Okay, some points about that exchange and I’m gonna try to wrap up because I realize that a five page post probably isn’t the best way to introduce myself to the Forge.  This exchange totally turned us on to the system.  It was very clunky for us I admit, but we all agreed how absolutely rocking it would be once we fully catch on to it.  We liked how there were so many different ways to interact within bringing down the pain.  It was a unique moment when we realized that Paul using his Aim didn’t necessarily mean shooting arrows every round….but that he could use it to narrate an event that looked cool and worked functionally towards achieving his intent.  Not even sure if that’s a legit use of Aim but it was neat for us.  In essence he was using Aim as a stand in skill for Intimidate, so it kind of devalued skill selection in a way.  And this led to a little discomfort.

That was one of our problems actually, knowing when and how an ability could be used.  Is it just a matter of narratively finding a way to make your ability work even though it may not appear to be useful in the situation?  We also had a problem with the high number of stalemates between Mel’s character and the soldier.  It took a long time to make much headway through the harm progression due to that.  Eventually the narration falls flat because you keep getting the same mechanically ineffective result.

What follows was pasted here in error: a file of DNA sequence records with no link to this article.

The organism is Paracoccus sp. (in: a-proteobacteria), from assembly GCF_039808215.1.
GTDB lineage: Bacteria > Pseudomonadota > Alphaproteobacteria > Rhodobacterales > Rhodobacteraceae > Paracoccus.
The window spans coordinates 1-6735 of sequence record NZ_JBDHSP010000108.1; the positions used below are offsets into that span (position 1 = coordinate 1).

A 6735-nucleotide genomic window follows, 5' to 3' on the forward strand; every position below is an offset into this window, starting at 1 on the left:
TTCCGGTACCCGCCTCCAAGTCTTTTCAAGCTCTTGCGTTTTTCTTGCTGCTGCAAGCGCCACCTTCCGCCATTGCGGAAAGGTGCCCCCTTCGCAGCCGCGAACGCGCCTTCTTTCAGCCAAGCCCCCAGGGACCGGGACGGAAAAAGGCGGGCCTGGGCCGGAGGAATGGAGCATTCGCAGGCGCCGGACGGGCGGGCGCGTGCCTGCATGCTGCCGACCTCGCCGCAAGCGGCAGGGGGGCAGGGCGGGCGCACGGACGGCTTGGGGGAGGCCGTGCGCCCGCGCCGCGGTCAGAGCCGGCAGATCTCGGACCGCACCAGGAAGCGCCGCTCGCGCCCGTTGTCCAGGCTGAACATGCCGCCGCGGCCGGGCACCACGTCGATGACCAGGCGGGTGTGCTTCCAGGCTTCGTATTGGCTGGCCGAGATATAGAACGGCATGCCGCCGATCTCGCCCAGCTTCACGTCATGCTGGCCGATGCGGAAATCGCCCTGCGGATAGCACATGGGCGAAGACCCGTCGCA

This scene provided Paul’s character 2 XPs and he thought it was cool that he was being rewarded for playing to his Key.  Real quickly…this scene led to Melani framing the next scene which was a visit to her tribal elder.  We were all super uncomfortable here because basically we weren’t sure who should have been setting the scene.  She merely wanted to visit her elder to ask for some soldiers to help on the search but then left it to me to I guess frame the scene.  It was a very flat scene with some roleplaying but really didn’t have much of a direction.  She did get some XPs for her Key here though, and Paul’s character managed to earn another point by swaying a moonmetal worker to give him a small piece of the metal.  We all thought it was lame that he could simply talk the man into giving it to him because it didn’t seem logical but we rolled with it.

There was one more scene after this where they met the Ratkin Squall and Melani negotiated the return of her tribesman who got mixed up in the ambush.  We stopped here because we were sort of floundering.  I was confused on how much of the actual story to give away to the characters, and how to go about giving it away.  It became increasingly difficult for us to decide at what point to make an ability check.  We came to the conclusion that we were probably narrating too far into a conflict before rolling the check and finding ourselves having to backtrack a bit to make the roll fit.  It was getting really difficult for me to figure out what scene to throw next from the scenario and how to make that scene feel organic and fit with the characters.  So we called it.